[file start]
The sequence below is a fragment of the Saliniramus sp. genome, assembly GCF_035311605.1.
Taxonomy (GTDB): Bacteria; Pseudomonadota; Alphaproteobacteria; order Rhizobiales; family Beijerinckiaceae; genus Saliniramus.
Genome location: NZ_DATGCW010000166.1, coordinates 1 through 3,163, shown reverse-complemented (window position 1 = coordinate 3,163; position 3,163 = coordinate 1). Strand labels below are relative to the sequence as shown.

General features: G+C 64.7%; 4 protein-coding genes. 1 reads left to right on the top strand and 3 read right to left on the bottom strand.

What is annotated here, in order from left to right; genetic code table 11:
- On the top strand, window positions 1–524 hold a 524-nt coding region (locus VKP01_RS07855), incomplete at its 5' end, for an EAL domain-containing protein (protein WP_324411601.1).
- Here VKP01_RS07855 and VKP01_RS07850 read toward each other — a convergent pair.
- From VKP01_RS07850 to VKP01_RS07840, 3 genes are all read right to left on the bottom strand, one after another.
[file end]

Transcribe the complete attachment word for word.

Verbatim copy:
The sequence below is a fragment of the Saliniramus sp. genome, assembly GCF_035311605.1.
Taxonomy (GTDB): Bacteria; Pseudomonadota; Alphaproteobacteria; order Rhizobiales; family Beijerinckiaceae; genus Saliniramus.
Genome location: NZ_DATGCW010000166.1, coordinates 1 through 3,163, shown reverse-complemented (window position 1 = coordinate 3,163; position 3,163 = coordinate 1). Strand labels below are relative to the sequence as shown.

General features: G+C 64.7%; 4 protein-coding genes. 1 reads left to right on the top strand and 3 read right to left on the bottom strand.

What is annotated here, in order from left to right; genetic code table 11:
- On the top strand, window positions 1–524 hold a 524-nt coding region (locus VKP01_RS07855), incomplete at its 5' end, for an EAL domain-containing protein (protein WP_324411601.1).
- Here VKP01_RS07855 and VKP01_RS07850 read toward each other — a convergent pair.
- From VKP01_RS07850 to VKP01_RS07840, 3 genes are all read right to left on the bottom strand, one after another.